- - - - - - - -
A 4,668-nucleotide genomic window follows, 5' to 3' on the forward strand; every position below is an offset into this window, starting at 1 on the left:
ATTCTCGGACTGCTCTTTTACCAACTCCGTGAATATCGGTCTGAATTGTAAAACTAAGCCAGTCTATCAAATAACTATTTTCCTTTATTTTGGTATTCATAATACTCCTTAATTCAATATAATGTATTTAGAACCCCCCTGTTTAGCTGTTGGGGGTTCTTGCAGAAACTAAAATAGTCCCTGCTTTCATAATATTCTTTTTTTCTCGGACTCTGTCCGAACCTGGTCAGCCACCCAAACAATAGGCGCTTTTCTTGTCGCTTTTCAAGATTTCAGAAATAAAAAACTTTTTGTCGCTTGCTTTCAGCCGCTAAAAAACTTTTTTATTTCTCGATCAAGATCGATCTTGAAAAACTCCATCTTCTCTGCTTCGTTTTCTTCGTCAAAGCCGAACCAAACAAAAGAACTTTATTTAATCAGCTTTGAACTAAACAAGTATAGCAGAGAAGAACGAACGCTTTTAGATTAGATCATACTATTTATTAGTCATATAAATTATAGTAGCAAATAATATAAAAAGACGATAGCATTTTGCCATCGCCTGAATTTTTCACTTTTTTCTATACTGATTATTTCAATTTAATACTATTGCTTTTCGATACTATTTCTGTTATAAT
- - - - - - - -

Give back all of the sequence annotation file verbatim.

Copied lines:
A 4,668-nucleotide genomic window follows, 5' to 3' on the forward strand; every position below is an offset into this window, starting at 1 on the left:
ATTCTCGGACTGCTCTTTTACCAACTCCGTGAATATCGGTCTGAATTGTAAAACTAAGCCAGTCTATCAAATAACTATTTTCCTTTATTTTGGTATTCATAATACTCCTTAATTCAATATAATGTATTTAGAACCCCCCTGTTTAGCTGTTGGGGGTTCTTGCAGAAACTAAAATAGTCCCTGCTTTCATAATATTCTTTTTTTCTCGGACTCTGTCCGAACCTGGTCAGCCACCCAAACAATAGGCGCTTTTCTTGTCGCTTTTCAAGATTTCAGAAATAAAAAACTTTTTGTCGCTTGCTTTCAGCCGCTAAAAAACTTTTTTATTTCTCGATCAAGATCGATCTTGAAAAACTCCATCTTCTCTGCTTCGTTTTCTTCGTCAAAGCCGAACCAAACAAAAGAACTTTATTTAATCAGCTTTGAACTAAACAAGTATAGCAGAGAAGAACGAACGCTTTTAGATTAGATCATACTATTTATTAGTCATATAAATTATAGTAGCAAATAATATAAAAAGACGATAGCATTTTGCCATCGCCTGAATTTTTCACTTTTTTCTATACTGATTATTTCAATTTAATACTATTGCTTTTCGATACTATTTCTGTTATAAT